The catalogue has eleven essays corresponding to the eleven sections in the exhibition. Each essay is immediately followed by the entries. The quality of the contributions is uneven, and too much reliance has been placed on German language publications. More careful editing would have corrected mistakes and omissions in the bibliography, and one would have liked to have had the names of contributors to exhibition catalogues rather than just the exhibition location. The three-column text lay-out is a bit dense and I found the colored bars before the catalogue numbers bothersome, the colored line at the bottom of each page superfluous, and irritating below the reproductions, which are excellent.
The various authors take different approaches to the issue of symbolism. Braakensiek provides an erotic interpretation of Alexander Adriaenssen’s sumptuous Still-life with Dead Fowl (no. 86), but leaves us pondering the meaning of the hanging dead black lapwing on the left and the hanging bunch of white grapes on the right. He suggests an interesting erotic connection between engravings of laid tables, one by Gillis van Breen and one after David Vinckboons, and texts by St. Augustine and later humanists which relate the senses to abundance and temperance (pp. 226-227). Prohaska (no. 126) fails to explain why the pear is a symbol of the all-embracing love of Christ. Wieczorek relates the lion mascarons on a glass vase by Ambrosius Bosschaert the Elder (no. 99) to the Resurrection of Christ as the lion of Judea. Ertz rightly rejects Brenninkmeijer-de Rooy’s proposal that no moralizing message is present in the later works of Jan Brueghel the Elder.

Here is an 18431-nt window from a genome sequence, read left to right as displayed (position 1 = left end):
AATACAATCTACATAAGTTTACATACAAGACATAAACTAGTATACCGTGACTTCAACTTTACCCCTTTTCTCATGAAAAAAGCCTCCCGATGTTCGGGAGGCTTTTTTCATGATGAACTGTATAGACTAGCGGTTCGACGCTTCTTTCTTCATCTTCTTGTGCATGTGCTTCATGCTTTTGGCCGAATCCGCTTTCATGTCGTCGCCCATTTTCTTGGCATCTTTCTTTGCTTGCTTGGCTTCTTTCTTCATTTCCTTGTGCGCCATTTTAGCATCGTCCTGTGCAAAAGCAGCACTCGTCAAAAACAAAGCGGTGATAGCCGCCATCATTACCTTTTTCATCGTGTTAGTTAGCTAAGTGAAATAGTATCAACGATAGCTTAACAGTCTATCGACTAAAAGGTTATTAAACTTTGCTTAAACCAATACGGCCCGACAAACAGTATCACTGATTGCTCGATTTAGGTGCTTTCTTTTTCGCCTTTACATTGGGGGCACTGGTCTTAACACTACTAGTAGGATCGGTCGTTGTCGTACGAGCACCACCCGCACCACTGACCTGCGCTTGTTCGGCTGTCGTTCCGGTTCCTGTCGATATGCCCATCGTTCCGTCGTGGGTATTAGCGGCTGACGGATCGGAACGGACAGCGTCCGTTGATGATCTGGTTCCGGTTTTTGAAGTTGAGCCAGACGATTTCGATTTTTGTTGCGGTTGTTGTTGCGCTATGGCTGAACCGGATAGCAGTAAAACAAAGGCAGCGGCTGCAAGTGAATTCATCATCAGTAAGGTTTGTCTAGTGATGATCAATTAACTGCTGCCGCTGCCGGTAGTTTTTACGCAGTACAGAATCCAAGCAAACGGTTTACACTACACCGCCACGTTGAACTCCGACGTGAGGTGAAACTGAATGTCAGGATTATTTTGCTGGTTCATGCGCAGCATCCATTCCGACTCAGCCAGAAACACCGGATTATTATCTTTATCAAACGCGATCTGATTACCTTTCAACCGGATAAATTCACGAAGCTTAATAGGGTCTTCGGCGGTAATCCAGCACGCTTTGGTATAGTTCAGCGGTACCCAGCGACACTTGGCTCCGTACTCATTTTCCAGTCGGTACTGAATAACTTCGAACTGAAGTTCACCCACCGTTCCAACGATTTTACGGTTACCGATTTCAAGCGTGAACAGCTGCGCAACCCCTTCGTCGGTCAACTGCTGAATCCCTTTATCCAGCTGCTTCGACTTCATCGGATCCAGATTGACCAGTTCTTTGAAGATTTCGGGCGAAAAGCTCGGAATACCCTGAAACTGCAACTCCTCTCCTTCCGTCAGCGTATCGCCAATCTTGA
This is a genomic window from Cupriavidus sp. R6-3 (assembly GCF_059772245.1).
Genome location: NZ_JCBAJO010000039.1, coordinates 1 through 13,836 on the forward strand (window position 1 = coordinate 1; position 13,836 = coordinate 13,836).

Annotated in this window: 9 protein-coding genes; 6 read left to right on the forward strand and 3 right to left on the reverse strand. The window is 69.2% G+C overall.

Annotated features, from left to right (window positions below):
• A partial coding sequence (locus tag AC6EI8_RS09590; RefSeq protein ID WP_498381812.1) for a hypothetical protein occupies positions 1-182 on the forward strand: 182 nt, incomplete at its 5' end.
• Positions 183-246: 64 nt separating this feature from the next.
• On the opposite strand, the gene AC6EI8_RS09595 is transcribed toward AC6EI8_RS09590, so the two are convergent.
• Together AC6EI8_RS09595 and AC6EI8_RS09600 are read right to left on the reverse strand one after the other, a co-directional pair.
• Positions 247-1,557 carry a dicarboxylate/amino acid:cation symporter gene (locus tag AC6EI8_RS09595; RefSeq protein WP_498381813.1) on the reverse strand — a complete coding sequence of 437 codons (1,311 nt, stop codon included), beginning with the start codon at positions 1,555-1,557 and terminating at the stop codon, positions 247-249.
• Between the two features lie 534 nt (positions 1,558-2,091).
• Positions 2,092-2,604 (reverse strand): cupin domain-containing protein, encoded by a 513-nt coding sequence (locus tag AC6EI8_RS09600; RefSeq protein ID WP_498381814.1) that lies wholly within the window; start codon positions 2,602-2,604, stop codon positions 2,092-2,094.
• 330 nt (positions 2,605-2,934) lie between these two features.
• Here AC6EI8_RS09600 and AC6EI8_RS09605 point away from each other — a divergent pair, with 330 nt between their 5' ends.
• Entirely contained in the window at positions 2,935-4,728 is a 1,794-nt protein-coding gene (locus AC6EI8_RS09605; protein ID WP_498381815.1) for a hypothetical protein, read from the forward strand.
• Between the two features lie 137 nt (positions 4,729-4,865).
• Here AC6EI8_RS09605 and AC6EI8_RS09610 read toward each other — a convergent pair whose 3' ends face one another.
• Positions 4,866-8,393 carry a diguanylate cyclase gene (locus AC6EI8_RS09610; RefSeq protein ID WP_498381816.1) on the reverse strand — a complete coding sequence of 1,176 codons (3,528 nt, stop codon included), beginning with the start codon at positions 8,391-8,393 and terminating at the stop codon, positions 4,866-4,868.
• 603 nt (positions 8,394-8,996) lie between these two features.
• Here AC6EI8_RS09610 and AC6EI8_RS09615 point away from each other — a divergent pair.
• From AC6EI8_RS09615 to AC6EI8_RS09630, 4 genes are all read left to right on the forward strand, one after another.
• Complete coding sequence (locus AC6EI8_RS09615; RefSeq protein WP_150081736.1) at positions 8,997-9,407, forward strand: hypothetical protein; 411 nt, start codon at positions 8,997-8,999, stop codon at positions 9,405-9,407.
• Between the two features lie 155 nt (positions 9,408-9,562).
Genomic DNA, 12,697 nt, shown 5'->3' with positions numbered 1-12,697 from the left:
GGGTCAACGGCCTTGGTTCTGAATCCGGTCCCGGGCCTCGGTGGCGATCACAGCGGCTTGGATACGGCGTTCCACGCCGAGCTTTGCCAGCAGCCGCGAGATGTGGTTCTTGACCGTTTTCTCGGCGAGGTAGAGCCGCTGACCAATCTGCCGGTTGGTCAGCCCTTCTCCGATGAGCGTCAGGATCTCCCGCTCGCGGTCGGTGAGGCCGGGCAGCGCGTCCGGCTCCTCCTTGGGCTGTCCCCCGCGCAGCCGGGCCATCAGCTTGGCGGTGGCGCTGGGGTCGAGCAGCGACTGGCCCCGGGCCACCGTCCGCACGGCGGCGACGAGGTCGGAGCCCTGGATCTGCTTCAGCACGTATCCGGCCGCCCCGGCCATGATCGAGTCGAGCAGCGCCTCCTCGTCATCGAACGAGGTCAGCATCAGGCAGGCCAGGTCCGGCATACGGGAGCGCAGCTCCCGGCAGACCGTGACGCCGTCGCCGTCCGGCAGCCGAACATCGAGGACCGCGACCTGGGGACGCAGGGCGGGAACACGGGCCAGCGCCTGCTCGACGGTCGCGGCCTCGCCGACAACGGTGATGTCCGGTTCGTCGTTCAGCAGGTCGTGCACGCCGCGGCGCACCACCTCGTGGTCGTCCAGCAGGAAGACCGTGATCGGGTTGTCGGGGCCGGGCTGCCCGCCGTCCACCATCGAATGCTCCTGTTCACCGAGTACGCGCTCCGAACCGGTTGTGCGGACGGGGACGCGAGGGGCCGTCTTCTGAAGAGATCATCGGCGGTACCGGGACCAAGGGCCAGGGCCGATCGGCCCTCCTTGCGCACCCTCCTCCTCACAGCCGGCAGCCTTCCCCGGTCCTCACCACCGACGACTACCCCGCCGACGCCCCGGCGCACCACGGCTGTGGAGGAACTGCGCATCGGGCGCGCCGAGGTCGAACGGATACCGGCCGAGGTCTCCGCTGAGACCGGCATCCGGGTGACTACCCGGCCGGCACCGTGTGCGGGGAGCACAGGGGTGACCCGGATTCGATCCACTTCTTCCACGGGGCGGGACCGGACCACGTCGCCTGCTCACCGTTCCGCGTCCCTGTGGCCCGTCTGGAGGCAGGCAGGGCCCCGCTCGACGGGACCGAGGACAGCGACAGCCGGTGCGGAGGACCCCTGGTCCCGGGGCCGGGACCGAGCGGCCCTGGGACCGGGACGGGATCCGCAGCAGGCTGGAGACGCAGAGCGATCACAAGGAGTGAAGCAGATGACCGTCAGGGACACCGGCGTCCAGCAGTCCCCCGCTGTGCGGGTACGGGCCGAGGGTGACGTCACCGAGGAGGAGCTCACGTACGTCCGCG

The exhibition was not as prestigious a project as the Dutch Still-life exhibition in Amsterdam and Cleveland (1999-2000) and did not have the same opportunity to obtain the best works. The catalogue gives an interesting overview of Flemish Still-life painting, without, it must be said, providing many new findings, and one is advised to check references. Despite such reservations, the catalogue is certainly a valuable and beautifully executed contribution to one’s library and the exhibition was a show which certainly delighted the senses.